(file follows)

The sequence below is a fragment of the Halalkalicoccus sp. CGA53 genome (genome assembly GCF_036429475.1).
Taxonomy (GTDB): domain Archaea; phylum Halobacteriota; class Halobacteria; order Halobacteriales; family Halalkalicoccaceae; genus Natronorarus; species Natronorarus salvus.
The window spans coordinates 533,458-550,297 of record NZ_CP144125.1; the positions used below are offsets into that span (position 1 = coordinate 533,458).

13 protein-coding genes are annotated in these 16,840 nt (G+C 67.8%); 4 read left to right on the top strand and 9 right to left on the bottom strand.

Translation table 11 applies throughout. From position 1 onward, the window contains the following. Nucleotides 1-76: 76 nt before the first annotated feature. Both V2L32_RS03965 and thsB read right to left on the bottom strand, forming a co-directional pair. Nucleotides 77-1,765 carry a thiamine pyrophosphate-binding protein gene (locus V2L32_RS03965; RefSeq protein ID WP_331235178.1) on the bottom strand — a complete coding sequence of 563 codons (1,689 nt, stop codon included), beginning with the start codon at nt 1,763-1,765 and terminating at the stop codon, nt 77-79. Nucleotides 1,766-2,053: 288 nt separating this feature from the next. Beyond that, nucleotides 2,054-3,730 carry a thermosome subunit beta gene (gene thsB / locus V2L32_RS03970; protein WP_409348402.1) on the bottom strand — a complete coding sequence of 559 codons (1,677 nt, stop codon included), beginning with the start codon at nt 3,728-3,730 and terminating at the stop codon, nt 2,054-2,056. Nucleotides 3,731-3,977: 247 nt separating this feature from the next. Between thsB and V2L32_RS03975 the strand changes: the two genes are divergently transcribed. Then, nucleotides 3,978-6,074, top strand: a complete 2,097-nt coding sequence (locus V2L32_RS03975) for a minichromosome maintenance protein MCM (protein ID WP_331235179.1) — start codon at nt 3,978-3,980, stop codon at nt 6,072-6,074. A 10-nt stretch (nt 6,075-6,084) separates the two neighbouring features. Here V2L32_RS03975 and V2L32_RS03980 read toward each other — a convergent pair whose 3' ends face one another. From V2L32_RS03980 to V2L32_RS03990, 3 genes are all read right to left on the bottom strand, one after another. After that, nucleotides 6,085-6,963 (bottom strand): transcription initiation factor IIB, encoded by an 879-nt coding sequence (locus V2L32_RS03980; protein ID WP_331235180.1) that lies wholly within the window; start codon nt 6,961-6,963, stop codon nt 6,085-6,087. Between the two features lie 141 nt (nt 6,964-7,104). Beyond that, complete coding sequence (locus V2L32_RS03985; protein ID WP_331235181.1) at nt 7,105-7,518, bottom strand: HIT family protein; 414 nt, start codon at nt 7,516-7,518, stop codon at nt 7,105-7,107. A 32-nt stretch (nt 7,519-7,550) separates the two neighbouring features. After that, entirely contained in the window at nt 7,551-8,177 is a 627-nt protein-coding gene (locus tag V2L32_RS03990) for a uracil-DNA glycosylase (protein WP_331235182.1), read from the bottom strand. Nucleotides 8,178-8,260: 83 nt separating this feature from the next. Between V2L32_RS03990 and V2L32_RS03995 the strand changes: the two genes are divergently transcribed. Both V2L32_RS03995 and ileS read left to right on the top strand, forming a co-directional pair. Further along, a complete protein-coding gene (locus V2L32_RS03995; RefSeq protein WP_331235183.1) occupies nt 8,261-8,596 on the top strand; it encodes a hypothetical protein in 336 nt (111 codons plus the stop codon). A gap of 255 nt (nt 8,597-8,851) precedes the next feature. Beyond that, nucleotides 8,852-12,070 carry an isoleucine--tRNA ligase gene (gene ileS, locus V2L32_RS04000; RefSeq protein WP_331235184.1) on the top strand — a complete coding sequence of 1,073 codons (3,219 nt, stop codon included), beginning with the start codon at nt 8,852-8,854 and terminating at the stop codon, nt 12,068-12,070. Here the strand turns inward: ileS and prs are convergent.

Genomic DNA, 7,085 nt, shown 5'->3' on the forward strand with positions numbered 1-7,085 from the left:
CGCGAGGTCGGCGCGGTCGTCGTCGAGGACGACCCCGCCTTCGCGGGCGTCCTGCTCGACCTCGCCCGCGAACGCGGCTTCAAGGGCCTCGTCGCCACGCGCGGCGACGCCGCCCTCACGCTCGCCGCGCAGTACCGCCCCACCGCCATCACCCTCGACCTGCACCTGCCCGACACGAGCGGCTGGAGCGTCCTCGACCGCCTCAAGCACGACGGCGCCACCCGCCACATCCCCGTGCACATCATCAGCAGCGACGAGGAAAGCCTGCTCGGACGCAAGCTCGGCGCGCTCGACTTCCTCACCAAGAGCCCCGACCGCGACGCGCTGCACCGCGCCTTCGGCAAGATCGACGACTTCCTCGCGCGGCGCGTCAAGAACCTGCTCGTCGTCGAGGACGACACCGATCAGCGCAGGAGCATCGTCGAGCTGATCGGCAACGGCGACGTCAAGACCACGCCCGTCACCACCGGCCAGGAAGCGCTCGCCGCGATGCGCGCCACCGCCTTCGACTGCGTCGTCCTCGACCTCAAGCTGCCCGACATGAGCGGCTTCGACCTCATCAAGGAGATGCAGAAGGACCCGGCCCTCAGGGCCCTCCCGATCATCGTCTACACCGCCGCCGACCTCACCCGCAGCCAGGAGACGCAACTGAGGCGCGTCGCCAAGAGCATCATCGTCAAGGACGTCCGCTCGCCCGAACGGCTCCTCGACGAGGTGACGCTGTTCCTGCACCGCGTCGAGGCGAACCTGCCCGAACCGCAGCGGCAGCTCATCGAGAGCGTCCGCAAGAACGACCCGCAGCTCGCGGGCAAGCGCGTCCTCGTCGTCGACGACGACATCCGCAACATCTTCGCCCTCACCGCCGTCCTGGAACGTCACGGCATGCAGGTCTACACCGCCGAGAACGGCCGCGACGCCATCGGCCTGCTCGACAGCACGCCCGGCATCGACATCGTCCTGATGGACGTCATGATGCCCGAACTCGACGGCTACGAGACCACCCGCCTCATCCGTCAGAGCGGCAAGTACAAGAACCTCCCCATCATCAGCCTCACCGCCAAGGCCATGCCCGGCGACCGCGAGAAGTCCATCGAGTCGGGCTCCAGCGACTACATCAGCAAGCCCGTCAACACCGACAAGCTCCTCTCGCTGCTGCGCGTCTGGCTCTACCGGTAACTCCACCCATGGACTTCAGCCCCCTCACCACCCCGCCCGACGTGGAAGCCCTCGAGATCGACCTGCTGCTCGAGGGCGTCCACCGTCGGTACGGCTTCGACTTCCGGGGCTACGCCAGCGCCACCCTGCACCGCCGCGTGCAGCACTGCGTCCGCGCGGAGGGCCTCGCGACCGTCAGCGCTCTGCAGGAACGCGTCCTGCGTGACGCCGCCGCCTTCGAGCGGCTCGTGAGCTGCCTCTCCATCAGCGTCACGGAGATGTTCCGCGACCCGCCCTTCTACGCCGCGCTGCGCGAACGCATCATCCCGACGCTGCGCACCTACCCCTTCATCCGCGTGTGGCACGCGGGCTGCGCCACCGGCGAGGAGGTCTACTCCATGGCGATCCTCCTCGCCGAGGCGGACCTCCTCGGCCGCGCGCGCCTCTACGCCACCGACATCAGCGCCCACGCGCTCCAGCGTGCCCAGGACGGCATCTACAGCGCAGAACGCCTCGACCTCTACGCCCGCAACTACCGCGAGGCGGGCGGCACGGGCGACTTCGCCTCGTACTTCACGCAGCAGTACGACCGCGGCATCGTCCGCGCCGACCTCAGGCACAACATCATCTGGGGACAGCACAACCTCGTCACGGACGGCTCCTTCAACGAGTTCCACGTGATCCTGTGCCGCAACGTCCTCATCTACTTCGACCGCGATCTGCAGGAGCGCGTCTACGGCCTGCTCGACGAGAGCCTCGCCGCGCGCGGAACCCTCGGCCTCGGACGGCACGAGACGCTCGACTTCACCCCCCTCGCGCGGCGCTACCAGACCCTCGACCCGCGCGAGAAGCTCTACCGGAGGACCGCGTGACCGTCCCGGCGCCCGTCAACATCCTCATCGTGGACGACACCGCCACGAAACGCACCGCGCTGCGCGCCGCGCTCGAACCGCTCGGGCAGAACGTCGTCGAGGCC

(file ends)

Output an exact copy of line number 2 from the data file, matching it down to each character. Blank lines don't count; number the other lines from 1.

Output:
Taxonomy (GTDB): domain Archaea; phylum Halobacteriota; class Halobacteria; order Halobacteriales; family Halalkalicoccaceae; genus Natronorarus; species Natronorarus salvus.